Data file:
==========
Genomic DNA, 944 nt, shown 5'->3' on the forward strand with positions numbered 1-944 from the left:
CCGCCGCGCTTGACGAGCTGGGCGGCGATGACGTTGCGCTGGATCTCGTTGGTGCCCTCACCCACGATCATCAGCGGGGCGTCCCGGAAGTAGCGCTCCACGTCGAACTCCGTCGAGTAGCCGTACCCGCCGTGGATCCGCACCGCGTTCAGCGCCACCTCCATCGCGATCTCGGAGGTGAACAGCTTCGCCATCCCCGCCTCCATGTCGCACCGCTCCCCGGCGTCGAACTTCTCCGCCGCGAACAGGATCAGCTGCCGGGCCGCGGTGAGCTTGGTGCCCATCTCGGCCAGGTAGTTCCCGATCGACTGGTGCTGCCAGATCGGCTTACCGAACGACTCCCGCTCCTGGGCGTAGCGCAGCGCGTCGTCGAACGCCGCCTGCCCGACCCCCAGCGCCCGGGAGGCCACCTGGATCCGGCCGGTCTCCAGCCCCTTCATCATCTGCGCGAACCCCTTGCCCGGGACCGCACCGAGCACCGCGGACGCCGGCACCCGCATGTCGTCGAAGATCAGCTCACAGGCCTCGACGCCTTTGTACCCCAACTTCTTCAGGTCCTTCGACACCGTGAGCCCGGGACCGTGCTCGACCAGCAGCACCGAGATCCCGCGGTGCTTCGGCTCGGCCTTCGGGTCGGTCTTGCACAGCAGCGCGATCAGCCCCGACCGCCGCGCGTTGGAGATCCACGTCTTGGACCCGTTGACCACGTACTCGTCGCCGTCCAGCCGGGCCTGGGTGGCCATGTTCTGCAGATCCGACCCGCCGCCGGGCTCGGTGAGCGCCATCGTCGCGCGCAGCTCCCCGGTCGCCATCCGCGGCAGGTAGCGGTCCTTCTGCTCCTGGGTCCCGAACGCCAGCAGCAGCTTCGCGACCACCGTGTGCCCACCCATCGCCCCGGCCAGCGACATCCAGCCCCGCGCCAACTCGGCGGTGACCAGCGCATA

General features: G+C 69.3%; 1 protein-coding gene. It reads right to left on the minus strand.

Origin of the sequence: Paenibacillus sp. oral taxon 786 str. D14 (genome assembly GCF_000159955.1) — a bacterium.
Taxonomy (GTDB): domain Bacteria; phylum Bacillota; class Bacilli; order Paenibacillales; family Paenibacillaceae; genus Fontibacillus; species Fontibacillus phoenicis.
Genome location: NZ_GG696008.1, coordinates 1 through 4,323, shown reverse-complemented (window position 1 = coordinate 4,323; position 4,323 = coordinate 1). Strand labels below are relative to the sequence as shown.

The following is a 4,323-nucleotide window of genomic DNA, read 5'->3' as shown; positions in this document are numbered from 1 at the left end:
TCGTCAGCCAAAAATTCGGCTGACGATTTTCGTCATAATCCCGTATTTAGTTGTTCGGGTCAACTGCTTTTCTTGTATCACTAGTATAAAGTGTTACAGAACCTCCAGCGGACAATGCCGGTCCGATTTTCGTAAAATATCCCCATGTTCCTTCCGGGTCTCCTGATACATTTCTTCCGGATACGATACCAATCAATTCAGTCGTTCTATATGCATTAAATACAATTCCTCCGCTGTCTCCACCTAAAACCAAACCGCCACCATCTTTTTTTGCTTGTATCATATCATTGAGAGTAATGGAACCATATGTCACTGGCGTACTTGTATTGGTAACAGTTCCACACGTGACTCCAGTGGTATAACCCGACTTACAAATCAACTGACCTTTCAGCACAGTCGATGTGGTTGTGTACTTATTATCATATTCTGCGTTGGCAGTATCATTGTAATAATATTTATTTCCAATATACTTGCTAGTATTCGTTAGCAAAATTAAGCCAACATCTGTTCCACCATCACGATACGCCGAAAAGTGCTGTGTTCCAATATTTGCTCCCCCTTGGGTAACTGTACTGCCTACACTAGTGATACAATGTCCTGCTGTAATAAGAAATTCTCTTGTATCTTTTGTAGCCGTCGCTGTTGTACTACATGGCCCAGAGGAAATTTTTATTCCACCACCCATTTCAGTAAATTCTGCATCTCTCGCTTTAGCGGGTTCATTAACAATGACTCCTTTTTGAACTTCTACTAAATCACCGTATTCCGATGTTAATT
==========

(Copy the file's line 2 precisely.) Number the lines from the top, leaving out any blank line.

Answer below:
CCGCCGCGCTTGACGAGCTGGGCGGCGATGACGTTGCGCTGGATCTCGTTGGTGCCCTCACCCACGATCATCAGCGGGGCGTCCCGGAAGTAGCGCTCCACGTCGAACTCCGTCGAGTAGCCGTACCCGCCGTGGATCCGCACCGCGTTCAGCGCCACCTCCATCGCGATCTCGGAGGTGAACAGCTTCGCCATCCCCGCCTCCATGTCGCACCGCTCCCCGGCGTCGAACTTCTCCGCCGCGAACAGGATCAGCTGCCGGGCCGCGGTGAGCTTGGTGCCCATCTCGGCCAGGTAGTTCCCGATCGACTGGTGCTGCCAGATCGGCTTACCGAACGACTCCCGCTCCTGGGCGTAGCGCAGCGCGTCGTCGAACGCCGCCTGCCCGACCCCCAGCGCCCGGGAGGCCACCTGGATCCGGCCGGTCTCCAGCCCCTTCATCATCTGCGCGAACCCCTTGCCCGGGACCGCACCGAGCACCGCGGACGCCGGCACCCGCATGTCGTCGAAGATCAGCTCACAGGCCTCGACGCCTTTGTACCCCAACTTCTTCAGGTCCTTCGACACCGTGAGCCCGGGACCGTGCTCGACCAGCAGCACCGAGATCCCGCGGTGCTTCGGCTCGGCCTTCGGGTCGGTCTTGCACAGCAGCGCGATCAGCCCCGACCGCCGCGCGTTGGAGATCCACGTCTTGGACCCGTTGACCACGTACTCGTCGCCGTCCAGCCGGGCCTGGGTGGCCATGTTCTGCAGATCCGACCCGCCGCCGGGCTCGGTGAGCGCCATCGTCGCGCGCAGCTCCCCGGTCGCCATCCGCGGCAGGTAGCGGTCCTTCTGCTCCTGGGTCCCGAACGCCAGCAGCAGCTTCGCGACCACCGTGTGCCCACCCATCGCCCCGGCCAGCGACATCCAGCCCCGCGCCAACTCGGCGGTGACCAGCGCATA